Matt Damon and Anna Paquin in Kenneth Lonergan’s Margaret
I saw three terrific movies this weekend.
First up was the gay romance Weekend. It’s a very simple story about roughly 48 hours in the relationship between two men who meet each other at a bar. It throws the usual Hollywood fairytales about romance right out the window in favor of a much more intimate, real and compelling portrait of two people with a mutual attraction. It also de-glamorizes sex without de-eroticizing it. While it’s definitely directed at a gay audience, Weekend has a universal appeal that should engage people of any orientation.
Next up was Kenneth Lonergan’s long-in-coming Margaret. It’s almost impossible to talk about it without talking about its 6-year journey to theaters, but getting distracted by that is a disservice to what turns out to be a surprisingly excellent if maybe a bit overly ambitious film. Anna Paquin is wonderful as a high schooler who may be complicit in a tragedy but lacks the emotional maturity to deal with it. I think Lonergan’s intention is that she’s also supposed to be a stand-in for post-9/11 America, which is fine, but the movie’s real strength lies in the more personal, intimate aspects of the story. Because it’s told through the hyper-real, emotionally heightened perspective of a young woman of limited world experience, Margaret has a stylization that at times feels a little too precious, but it works if you give it a chance. It’s certainly much better than the aggregated critical response it’s gotten.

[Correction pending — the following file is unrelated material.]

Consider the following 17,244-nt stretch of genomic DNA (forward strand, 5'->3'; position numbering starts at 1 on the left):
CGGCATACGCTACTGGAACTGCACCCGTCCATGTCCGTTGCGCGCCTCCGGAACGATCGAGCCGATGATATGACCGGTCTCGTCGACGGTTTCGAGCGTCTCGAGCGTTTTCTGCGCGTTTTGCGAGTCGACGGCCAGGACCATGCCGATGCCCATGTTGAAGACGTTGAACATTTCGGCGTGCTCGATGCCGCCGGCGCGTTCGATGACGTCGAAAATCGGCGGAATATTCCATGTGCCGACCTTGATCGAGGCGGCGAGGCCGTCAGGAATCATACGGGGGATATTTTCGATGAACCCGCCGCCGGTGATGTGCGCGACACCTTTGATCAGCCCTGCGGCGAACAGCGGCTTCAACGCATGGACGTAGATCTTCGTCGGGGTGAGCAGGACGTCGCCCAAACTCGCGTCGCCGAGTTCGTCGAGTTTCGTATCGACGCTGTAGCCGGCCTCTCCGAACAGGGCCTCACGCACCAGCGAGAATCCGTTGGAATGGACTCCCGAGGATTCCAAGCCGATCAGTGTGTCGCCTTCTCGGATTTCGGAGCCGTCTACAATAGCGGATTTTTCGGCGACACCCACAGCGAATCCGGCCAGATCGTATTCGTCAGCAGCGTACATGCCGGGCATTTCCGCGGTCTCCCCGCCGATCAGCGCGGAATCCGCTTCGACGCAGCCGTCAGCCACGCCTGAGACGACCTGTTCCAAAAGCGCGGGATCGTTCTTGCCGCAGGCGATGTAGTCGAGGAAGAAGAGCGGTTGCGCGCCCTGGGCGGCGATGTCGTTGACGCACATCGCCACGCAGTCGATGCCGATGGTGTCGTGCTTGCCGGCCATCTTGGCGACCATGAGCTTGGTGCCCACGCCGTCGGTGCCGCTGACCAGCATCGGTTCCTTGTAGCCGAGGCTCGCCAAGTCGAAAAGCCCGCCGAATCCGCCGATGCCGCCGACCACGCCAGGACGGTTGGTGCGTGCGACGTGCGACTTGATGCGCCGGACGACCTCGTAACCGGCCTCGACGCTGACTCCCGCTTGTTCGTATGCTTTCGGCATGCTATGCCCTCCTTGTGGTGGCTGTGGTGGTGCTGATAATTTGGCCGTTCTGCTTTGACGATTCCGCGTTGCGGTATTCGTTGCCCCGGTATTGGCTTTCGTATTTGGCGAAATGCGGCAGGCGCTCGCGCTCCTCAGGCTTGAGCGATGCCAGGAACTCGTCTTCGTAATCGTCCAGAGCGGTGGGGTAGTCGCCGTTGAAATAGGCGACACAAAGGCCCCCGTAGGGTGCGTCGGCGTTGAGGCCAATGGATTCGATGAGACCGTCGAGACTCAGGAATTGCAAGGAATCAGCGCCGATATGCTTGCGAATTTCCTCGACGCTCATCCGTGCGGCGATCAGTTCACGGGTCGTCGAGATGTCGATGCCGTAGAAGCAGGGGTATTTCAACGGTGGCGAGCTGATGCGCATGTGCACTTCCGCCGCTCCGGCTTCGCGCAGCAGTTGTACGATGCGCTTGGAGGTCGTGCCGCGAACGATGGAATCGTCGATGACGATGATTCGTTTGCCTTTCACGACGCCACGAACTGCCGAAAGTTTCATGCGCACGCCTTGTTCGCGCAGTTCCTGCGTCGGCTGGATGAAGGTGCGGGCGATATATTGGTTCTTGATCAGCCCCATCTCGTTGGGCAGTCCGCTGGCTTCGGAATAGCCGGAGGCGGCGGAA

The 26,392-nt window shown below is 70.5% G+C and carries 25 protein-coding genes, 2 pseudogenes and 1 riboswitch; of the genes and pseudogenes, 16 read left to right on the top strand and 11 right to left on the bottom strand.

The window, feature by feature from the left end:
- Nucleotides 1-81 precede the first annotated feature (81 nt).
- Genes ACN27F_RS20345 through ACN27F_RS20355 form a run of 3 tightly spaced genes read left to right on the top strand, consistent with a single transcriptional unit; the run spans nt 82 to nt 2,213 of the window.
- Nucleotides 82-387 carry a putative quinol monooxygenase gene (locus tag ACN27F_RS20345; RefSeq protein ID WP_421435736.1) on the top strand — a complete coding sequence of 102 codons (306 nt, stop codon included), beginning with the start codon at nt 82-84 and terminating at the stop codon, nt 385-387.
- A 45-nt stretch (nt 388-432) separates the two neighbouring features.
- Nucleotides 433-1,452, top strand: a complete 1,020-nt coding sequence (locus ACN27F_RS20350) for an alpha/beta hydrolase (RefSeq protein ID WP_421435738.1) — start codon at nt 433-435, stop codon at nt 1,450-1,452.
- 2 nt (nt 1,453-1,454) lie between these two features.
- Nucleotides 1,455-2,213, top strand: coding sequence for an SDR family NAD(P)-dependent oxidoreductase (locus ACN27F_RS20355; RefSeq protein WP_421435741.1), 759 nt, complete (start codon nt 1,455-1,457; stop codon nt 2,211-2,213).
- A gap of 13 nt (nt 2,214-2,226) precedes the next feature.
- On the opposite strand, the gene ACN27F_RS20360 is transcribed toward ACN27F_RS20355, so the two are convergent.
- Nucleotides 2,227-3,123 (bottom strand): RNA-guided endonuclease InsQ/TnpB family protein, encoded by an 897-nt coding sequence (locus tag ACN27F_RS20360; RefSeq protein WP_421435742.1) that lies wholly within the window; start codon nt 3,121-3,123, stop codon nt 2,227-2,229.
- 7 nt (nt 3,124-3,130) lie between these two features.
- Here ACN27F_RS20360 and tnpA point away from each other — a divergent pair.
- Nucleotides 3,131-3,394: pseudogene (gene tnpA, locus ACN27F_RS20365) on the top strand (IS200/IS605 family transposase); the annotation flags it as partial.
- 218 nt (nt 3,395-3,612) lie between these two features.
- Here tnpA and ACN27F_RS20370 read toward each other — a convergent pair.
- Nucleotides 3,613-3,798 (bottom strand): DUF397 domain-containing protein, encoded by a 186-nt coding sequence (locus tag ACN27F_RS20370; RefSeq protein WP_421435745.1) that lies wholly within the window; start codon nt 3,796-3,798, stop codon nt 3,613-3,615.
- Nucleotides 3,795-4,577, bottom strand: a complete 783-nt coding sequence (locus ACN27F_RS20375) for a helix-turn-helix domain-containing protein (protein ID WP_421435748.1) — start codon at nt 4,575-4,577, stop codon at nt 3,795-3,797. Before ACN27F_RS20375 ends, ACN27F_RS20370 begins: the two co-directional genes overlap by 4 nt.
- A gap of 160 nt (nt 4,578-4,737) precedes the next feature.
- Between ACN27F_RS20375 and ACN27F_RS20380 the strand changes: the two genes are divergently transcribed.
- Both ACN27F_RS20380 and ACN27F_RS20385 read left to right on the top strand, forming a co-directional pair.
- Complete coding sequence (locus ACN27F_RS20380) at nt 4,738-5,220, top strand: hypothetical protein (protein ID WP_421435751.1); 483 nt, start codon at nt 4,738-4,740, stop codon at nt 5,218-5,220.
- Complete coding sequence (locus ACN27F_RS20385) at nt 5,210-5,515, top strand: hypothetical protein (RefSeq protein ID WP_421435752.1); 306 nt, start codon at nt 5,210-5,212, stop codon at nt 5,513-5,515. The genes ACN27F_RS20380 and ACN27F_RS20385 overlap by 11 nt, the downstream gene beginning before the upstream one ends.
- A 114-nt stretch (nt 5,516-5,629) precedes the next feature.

Finally I watched Jeff Nichols’ Take Shelter starring Michael Shannon. As a big fan of Nichols and Shannon’s Shotgun Stories, I’d been looking forward to this one since it debuted at Sundance to strong reviews in January. It did not disappoint. Like Shotgun, it’s a long, slow burn that probes ideas about masculinity in unexpected ways. It tells the story of a small-town, blue collar Ohio man obsessed with the notion of protecting his family and plagued by ominous nightmares that a storm is coming to threaten them all. Debilitated by fear, forced to face the fact this fear might be the signs of encroaching mental illness, and unable to articulate his feelings to the people who love him and count on him, he’s trapped in a downward spiral of inadequacy that threatens to destroy his whole world. Sound powerful enough for you?
On DVD, I’ve been going over some old Sam Peckinpah, inspired by the recent remake of Straw Dogs. Ride the High Country is pretty goddamn great. A nice, old fashioned Western with a strong dose of realism and grit courtesy of Mr. Peckinpah. Nice performances by aging Western stars Randolph Scott (his last film) and Joel McCrae. Sylvester Stallone only wishes his old-timer’s team up The Expendables was half this cool.
Next up was the rather surprising Major Dundee with Charlton Heston and Richard Harris. This was the 2005 “restored” version that more closely approximated Peckinpah’s original vision that had been compromised by studio interference. Though the film’s reputation has been burnished by this new version, I’m surprised it’s not even better still. This is a terrific picture, epic in scope but also emotionally grounded in its key characters.
That’s all from my end this weekend. Now it’s your turn. Anyone see anything worth talking about in the last week?
Filed under: The Watercooler